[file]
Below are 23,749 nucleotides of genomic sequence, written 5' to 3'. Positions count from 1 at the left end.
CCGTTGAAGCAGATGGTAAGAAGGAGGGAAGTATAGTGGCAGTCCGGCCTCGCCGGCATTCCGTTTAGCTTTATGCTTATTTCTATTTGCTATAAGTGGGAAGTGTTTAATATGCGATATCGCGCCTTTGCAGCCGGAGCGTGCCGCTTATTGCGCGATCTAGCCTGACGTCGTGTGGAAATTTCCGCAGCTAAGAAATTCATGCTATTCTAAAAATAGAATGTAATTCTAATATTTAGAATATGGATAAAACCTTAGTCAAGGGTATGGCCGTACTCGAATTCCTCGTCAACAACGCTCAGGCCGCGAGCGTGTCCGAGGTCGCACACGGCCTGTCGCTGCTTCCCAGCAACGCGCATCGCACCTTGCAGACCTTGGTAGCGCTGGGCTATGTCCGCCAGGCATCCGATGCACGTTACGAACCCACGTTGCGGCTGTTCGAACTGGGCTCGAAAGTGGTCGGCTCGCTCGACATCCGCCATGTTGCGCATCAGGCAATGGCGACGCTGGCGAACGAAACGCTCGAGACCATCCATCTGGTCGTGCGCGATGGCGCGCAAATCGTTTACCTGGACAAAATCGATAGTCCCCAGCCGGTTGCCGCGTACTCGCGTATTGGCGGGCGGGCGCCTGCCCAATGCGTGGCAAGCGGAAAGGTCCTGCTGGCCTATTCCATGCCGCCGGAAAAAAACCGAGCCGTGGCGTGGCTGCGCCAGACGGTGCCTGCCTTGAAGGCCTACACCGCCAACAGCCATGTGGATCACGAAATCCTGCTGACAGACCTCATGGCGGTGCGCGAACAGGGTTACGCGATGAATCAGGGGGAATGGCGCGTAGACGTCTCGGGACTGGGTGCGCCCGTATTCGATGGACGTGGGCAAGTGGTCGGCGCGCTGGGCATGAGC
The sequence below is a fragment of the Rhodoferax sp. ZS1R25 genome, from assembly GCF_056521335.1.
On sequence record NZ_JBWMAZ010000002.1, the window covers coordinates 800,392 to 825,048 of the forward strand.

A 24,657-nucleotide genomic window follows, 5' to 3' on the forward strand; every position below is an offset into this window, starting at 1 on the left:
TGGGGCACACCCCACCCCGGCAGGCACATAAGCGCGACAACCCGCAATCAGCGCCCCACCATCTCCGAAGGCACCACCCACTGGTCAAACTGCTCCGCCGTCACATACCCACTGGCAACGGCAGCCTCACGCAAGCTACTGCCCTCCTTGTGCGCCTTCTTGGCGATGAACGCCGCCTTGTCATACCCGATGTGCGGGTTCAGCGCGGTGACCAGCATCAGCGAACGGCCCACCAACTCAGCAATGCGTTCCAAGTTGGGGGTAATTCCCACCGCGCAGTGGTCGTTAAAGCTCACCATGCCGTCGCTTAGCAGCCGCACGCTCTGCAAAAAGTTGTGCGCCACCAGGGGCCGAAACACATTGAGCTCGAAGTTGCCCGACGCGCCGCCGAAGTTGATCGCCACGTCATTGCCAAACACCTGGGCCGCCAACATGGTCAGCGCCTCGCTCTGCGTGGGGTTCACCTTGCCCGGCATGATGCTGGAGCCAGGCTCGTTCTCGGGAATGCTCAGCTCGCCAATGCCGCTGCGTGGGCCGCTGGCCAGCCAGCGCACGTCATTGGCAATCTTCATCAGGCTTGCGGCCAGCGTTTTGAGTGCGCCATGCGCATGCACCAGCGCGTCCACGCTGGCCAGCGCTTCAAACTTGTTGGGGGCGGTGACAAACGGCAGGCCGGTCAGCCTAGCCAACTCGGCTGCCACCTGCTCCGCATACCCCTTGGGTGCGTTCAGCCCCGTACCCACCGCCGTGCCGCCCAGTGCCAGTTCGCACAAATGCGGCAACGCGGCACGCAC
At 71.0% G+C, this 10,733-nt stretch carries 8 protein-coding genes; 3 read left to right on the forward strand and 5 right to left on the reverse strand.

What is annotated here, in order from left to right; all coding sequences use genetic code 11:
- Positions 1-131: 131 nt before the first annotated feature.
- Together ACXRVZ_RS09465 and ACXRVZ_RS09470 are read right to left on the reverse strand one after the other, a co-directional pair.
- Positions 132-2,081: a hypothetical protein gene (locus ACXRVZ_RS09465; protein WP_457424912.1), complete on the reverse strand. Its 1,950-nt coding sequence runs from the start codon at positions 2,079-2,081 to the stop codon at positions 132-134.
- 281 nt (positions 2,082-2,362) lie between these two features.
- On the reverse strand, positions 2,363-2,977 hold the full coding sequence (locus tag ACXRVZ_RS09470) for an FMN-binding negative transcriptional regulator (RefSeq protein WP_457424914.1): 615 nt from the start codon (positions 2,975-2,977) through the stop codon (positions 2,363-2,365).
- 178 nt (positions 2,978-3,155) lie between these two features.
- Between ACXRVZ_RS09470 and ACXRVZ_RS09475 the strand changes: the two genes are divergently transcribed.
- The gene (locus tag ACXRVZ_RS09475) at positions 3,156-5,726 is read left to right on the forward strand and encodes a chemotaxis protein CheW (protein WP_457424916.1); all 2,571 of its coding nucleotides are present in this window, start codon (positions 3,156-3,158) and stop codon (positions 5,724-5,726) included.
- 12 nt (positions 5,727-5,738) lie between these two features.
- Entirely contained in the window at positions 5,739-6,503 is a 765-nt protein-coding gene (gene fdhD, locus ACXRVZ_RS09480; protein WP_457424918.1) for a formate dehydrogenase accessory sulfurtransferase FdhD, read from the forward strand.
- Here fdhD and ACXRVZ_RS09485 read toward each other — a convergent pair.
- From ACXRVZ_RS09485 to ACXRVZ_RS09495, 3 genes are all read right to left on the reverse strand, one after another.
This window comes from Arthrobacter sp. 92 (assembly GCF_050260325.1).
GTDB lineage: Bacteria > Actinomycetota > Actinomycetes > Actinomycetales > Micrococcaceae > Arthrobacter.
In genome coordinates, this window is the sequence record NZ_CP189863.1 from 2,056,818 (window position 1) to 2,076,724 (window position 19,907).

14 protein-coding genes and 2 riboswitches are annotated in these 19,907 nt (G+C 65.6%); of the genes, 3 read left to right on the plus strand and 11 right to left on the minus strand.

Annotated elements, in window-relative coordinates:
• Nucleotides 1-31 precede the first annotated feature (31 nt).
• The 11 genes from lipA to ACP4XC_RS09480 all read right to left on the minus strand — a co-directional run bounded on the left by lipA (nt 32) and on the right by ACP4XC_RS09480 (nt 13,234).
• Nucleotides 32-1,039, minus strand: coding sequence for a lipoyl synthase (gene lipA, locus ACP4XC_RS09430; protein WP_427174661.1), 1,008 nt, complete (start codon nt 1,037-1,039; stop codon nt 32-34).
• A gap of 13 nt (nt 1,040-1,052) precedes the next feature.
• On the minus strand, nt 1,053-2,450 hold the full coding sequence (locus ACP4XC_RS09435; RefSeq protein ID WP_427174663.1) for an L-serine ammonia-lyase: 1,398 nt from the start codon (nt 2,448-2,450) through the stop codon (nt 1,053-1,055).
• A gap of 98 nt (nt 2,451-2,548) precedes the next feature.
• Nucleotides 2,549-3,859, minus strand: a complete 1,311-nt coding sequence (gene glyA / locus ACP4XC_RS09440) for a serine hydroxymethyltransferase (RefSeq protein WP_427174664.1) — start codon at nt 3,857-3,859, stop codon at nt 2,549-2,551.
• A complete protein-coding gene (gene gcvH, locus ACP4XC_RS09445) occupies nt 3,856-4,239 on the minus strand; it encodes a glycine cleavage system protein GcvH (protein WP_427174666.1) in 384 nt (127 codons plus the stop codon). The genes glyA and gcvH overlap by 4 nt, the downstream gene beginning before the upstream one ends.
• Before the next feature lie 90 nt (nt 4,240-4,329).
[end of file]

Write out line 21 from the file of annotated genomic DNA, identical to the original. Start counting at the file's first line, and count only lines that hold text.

This window comes from Arthrobacter sp. 92 (assembly GCF_050260325.1).